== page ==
Women's, Gender and Sexuality Studies Courses (988)
01:988:499; Capstone in Gender and Media
- Instructor: Kyla Schuller
- Course Delivery: W 23 1020 A - 0120
In this capstone to the Gender and Media minor, students will develop, discuss, produce and critique a project related to gender, media, and technology. Students will articulate and present the project in written and oral formats and will have the option to also (1) create an in-depth multimedia component to the project; 2) complete an internship; or 3) complete a service learning experience.
As a 400-level, seminar-style class, this course involves a great deal of participation, independent and self-directed work, and a large-scale project that is built throughout the semester. The capstone project will address a major problem, question, or issue of interest related to gender, media, and technology, preferably one rooted in the student's major discipline. We will workshop these products together and share internship and service learning experiences during class. All internship and service learning placements must be approved by the program’s internship coordinator by the end of Week Two, or the student must do the multimedia project option for the course.
01:988:315 Women Writers of the Arab World (3)
This course is designed to provide students with a comprehensive overview of the emergence and development of fiction written by Arab women. Emphasis will be laid on differences and similarities between Western and Arab feminist theories and identity issues as reflected in their literature. The course will provide a general understanding of modernist Arabic poetics, and the emergence and development of new literary genres of Arabic writing in the 19th and 20th centuries. Students will become familiar with the development and transformation of literary language, structures and imagery as embodied in selected texts by leading authors. Students will explore processes of change and the search for personal and cultural identity on the literary level in relation to the political and social spheres.
01:988:220 Religion and Reproduction: Jewish and Christian Experiences (3)
This course explores the intersection of religion and reproduction in the United States. During the semester we will focus primarily on pronatalism and abortion as two key aspects of reproduction. For each of these issues we will focus on how Jews and Christians, as well as Judaism and Christianity, in the US understand these issues, and wrestle with them internally. A few themes will continually arise: how religious ideas about kinship, women’s sexuality, and concern for demographic continuance are applied through forms of reproduction and reproductive interruption. Gender and religion will form the two primary modes of analysis for the study of reproduction. At the end of the semester we will also consider how class and race shape reproductive ideas and practices in the US.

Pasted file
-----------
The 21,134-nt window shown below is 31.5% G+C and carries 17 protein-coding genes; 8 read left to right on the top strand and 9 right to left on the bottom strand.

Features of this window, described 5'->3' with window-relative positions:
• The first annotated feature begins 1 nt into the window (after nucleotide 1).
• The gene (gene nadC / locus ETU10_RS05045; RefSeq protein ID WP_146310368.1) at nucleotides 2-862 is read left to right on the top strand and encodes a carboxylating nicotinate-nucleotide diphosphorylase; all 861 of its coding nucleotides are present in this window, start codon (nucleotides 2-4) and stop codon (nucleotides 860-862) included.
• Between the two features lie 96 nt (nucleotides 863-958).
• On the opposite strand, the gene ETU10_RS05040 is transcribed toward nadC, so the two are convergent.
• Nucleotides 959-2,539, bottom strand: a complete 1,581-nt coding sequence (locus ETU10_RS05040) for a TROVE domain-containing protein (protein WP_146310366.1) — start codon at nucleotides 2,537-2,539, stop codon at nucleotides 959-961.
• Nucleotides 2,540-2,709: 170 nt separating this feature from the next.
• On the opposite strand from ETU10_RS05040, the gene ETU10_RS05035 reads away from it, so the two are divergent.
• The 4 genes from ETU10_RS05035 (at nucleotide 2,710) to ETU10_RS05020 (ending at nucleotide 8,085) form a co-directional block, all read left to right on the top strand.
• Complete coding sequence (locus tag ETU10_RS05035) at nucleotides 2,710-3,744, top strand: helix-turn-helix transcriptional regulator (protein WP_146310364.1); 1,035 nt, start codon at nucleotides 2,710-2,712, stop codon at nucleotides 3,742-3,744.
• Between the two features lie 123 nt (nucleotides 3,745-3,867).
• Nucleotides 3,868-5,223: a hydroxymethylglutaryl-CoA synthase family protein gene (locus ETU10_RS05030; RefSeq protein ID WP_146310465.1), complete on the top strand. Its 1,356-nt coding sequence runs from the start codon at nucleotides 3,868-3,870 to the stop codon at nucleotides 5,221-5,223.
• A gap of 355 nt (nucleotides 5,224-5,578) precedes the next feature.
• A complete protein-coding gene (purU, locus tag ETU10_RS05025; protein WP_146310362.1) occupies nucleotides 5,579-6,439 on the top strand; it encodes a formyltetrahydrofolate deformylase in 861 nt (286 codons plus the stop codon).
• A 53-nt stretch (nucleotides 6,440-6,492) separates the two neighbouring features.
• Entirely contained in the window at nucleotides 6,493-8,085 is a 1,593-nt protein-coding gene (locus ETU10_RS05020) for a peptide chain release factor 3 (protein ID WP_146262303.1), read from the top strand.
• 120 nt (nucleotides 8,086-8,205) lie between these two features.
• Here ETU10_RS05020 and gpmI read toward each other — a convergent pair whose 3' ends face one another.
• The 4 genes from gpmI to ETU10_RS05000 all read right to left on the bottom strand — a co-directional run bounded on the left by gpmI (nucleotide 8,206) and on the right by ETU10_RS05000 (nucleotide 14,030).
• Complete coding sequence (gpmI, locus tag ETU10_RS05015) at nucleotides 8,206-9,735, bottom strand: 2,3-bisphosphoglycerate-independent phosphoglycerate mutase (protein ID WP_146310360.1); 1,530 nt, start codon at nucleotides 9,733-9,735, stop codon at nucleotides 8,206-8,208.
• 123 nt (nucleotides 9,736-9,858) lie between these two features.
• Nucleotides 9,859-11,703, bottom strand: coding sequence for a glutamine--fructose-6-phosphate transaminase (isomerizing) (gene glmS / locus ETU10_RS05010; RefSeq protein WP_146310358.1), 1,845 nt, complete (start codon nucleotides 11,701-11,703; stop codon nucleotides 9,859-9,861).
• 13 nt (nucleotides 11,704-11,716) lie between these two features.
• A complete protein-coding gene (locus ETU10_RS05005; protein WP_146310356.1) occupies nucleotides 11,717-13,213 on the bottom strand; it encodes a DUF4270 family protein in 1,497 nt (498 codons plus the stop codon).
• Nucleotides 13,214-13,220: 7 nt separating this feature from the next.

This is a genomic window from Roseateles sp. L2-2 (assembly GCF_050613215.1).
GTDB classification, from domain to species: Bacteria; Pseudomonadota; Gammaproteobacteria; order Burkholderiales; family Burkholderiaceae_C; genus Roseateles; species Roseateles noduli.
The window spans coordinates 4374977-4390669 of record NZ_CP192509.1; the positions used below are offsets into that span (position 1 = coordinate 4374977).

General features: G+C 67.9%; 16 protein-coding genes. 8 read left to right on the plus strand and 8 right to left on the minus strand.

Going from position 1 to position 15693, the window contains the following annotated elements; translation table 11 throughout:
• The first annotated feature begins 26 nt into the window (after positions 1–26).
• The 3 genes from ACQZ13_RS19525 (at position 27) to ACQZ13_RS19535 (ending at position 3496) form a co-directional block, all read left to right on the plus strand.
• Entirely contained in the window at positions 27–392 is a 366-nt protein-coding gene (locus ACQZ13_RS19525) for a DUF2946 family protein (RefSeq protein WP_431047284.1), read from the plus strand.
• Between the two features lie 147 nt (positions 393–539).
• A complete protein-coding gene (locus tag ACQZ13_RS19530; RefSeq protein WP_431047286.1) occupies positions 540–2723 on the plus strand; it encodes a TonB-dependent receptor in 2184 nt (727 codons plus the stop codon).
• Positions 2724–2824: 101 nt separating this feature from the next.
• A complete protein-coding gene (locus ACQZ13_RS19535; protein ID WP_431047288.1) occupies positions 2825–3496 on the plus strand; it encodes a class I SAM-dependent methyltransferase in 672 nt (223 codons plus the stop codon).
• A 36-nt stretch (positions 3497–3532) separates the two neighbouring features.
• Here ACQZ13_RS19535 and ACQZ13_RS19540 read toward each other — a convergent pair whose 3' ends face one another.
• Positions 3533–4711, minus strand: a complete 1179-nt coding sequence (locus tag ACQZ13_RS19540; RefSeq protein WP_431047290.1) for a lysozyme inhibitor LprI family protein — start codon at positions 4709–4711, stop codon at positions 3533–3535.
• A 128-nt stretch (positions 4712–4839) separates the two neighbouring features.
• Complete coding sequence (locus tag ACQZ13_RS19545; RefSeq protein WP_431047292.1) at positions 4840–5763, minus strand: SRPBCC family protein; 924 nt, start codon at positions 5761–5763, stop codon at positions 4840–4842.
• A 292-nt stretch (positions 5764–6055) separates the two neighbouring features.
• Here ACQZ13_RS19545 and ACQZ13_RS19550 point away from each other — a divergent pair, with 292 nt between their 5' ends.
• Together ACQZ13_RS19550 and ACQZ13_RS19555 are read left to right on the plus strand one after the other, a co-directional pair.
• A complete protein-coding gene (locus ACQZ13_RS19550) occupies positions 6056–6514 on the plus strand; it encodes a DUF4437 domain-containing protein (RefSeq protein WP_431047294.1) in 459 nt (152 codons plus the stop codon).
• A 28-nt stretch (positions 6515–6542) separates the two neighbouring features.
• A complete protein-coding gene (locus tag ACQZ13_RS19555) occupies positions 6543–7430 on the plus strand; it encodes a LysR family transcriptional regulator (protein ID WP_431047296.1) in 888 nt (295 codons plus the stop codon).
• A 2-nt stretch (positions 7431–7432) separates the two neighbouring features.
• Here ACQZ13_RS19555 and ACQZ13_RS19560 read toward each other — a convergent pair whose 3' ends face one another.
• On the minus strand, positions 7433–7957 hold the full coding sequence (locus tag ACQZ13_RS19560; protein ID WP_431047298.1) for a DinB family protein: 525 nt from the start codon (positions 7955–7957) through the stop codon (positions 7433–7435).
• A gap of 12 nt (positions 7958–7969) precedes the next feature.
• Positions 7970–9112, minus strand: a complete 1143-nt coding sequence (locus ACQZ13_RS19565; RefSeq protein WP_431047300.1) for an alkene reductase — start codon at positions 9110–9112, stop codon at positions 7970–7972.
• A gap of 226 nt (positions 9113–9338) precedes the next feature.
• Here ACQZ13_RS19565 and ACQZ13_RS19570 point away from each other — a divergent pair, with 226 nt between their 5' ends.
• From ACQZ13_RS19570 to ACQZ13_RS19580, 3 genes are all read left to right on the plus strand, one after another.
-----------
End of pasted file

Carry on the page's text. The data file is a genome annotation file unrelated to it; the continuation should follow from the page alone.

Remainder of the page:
01:988:206 The Black Woman (3)
01:988:232 Women Writer's of South Asia (3)
01:988:271 Immigrant States (3)
01:988:296:09 Topics in Women and Gender Studies - Global Leaders (1.5)
01:988:336 Women and American Politics (3)
01:988:396:01 Topics in Women's and Gender Studies - Philosophical Issues in Feminism (3)
01:988:396:02 Topics in Women's and Gender Studies - Writing for Social Change (3)
The best of opinion writing compels the reader to reconsider deeply held notions and it moves audiences toward agitating for social change. Now, more than ever, those of us who write for the public must direct our energies to advocating for what we believe to be good and right. We must also consider the ethical implications of the work we do. It is not all that hard to write persuasively, but it is—as it should be—challenging to write persuasively without manipulating, misleading or misinforming your audience(s).
We are living in challenging times. We are not the first generations to do so but many of the problems we are dealing with are unique to the 21st century. Democracy is facing unprecedented threats and an ever-growing political divide has created a contentious political climate that is incredibly fraught for marginalized communities. Global warming is altering the way and where we live, faster and more severely than we ever thought possible while a shocking number of people deny global warming even exists. Advocating for civil rights is branded as “identity politics,” by an entire political class that seeks to rule by theocratic and a very selective populism. The very idea of truth is being willfully eroded by those who are best served by falsehoods. Now, more than ever, we have to write toward social change, ensuring that as many people as possible are allowed to live freely, in unlegislated bodies. This is to say, that writing for social change is a creative act. It is a political act. It is a necessary act.
In this writing workshop we will explore what it means to write for social change, how to do so ethically and effectively, how to write with nuance about complex issues, how to reach multiple audiences, and how to write in ways that acknowledge multiple, divergent viewpoints. This is a reading and writing intensive course and will be taught in a hybrid format, sometimes in person, on campus and sometimes online, via Zoom.